MR/PET combined scanner

November 21, 2010

PET/CT is a reality nowadays. PET provides functional information, while CT gives high resolution morphological information. The combination of both in one image perfectly aligned is highly important for a more accurate disease assessment. However, CT gives poor detail of soft-tissue and it involves a considerable amount of radiation, which means that MR/PET would be of high relevance. Having said that, it seemed to be nearly impossible to integrate MR and PET technologies: the conventional PET detectors, which use photomultiplier tubes, could not be used in the strong magnetic field generated by an MR system. Integration was further limited by the lack of space inside the MR device. Those difficulties seem to be part of the past, according to Siemens.
Biograph mMR Whole-Body Integrated MR-PET System is currently undergoing clinical use testing (not commercially available yet – no 510k yet).


Radiation-blocking underwear…

September 13, 2010

Airport X-ray scanners is the latest security measure that you have to go through before boarding a plane in the US. But, how safe are they? A lot to discuss about it… So far, you still got the option of getting a pat down. So no need to worry too much, right? Well, if you belong to those that think that soon there’ll be x-ray scanners everywhere, from schools to museums, etc., a company (Rocky Flats Gear) seems to have found the solution for you: ‘radiation-blocking’ underwear.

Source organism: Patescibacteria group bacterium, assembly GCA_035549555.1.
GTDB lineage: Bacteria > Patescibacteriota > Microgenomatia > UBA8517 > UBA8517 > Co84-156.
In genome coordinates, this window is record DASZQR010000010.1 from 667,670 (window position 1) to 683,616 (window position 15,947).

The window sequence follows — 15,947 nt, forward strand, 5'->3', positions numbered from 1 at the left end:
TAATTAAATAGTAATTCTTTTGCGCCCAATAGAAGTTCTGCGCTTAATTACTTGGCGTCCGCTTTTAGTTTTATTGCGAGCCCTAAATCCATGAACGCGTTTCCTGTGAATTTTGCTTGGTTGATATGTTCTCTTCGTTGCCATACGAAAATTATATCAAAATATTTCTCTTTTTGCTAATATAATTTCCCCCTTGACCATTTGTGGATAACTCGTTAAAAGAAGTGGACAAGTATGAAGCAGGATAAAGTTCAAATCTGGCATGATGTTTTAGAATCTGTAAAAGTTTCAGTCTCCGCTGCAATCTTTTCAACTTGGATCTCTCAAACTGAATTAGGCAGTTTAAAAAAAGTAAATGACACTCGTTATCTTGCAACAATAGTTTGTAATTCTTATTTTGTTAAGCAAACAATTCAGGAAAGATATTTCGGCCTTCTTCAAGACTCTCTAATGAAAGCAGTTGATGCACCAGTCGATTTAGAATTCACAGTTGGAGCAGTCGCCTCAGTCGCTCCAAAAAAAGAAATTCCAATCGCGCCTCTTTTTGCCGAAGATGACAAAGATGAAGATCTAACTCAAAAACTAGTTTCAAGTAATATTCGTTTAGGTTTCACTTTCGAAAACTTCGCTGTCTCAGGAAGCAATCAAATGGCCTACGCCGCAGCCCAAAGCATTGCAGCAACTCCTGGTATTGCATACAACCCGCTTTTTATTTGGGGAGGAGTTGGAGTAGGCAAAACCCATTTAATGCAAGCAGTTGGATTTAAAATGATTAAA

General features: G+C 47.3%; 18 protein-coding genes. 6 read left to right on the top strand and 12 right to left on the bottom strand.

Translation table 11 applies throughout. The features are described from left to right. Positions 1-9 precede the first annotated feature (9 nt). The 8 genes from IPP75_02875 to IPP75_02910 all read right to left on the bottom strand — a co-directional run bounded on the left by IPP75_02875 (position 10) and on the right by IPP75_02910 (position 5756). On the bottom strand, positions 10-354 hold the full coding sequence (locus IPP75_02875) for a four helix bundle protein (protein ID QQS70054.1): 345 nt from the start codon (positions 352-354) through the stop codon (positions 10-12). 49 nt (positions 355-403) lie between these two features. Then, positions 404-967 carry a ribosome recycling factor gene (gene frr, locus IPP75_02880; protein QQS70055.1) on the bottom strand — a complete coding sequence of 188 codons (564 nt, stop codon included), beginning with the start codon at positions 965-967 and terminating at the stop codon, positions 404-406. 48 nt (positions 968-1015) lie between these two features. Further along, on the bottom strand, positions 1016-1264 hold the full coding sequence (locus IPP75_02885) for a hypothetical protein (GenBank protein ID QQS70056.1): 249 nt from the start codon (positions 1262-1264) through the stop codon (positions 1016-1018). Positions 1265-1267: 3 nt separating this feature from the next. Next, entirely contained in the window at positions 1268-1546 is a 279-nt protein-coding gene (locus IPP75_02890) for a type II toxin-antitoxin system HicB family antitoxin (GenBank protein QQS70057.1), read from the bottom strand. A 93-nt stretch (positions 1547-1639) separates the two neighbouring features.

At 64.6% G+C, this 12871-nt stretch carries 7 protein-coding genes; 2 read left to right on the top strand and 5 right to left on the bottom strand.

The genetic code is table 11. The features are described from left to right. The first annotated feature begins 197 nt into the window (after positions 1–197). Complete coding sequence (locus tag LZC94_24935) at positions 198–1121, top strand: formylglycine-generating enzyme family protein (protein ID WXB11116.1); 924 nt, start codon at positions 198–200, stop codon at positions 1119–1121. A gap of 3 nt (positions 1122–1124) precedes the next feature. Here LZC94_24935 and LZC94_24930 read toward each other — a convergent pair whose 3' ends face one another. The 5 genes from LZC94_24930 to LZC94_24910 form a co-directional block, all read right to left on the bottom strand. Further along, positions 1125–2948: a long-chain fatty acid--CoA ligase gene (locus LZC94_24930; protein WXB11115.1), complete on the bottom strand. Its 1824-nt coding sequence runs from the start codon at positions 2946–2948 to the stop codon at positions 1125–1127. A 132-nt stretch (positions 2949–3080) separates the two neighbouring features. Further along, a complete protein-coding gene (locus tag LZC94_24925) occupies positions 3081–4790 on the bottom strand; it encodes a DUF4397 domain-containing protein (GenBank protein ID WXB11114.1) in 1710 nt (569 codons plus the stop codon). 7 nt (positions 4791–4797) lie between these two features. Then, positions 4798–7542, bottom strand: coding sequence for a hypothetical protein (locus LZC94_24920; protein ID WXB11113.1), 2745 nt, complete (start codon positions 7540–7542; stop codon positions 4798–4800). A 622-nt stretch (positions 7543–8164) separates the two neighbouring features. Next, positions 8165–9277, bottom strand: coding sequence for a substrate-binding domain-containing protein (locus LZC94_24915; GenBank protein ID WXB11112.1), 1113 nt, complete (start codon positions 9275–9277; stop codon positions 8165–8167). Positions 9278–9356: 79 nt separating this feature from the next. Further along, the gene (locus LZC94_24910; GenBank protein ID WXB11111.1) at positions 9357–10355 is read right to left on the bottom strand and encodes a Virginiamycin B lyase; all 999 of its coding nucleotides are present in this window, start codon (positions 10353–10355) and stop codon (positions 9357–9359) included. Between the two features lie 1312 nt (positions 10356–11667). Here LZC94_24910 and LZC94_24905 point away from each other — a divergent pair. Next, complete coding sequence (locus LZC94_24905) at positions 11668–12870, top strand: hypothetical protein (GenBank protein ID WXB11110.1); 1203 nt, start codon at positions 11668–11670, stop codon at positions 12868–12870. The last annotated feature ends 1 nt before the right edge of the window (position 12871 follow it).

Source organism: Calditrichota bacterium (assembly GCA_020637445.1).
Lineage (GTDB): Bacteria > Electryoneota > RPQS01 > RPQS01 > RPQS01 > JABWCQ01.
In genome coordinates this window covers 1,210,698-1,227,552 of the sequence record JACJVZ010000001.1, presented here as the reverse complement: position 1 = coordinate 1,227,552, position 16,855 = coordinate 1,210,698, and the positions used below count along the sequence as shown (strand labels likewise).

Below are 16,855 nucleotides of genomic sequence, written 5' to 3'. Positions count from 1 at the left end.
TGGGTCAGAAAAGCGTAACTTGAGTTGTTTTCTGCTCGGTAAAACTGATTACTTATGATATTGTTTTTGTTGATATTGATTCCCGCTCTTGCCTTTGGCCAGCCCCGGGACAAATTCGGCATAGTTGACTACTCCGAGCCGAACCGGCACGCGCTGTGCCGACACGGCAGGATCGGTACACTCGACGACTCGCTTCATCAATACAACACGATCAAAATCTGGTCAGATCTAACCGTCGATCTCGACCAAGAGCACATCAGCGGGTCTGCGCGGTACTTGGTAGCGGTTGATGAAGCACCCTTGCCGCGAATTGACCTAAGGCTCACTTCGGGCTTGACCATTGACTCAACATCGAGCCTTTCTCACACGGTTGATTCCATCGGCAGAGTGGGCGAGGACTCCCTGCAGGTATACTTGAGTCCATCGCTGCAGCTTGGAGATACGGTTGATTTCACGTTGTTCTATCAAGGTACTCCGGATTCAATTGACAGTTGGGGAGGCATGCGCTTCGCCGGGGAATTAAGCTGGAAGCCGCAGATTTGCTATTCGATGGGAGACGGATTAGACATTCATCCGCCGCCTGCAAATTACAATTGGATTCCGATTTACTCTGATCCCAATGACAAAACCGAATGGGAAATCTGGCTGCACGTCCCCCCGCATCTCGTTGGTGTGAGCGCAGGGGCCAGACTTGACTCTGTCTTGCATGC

This all sounds very nice, but what happens with the rest of the body, doesn’t it get affected by radiation? Soon, we’ll have to be walking around on ‘radiation-blocking’ clothes. And the head? use an astronaut-like mask? How far can we go with those ”prevention” measures?

Having your patients hold their breath properly during a MR or CT scan is always a challenge, especially when your patients are infants. Mueller et al. have come up with a simple volume-monitored (VM) method for performing reproducible, motion-free full inspiratory and end expiratory chest CT examinations in children. They tested the method on
fifty-two children with cystic fibrosis (mean age 8.8 ± 2.2 years). They underwent pulmonary function tests and inspiratory and expiratory VM-CT scans (1.25-mm slices, 80–120 kVp, 16–40 mAs) according to an IRB-approved protocol. The VM-CT technique utilizes instruction from a respiratory therapist, a portable spirometer and real-time documentation of lung volume on a computer. CT image quality was evaluated for achievement of targeted lung-volume levels and for respiratory motion. Overall, 94% of scans were performed at optimal volumes without respiratory motion. This method is applicable to children older than 4 years-old.
A drawback of the method, though, is the fact that the respiratory therapist has to stay in the room while the scan is being performed, with all the risks of radiation.

For more information you can read the whole article, published online in Pediatric Radiology (May 28, 2010): Volume-monitored chest CT: a simplified method for obtaining motion-free images near full inspiratory and end expiratory lung volumes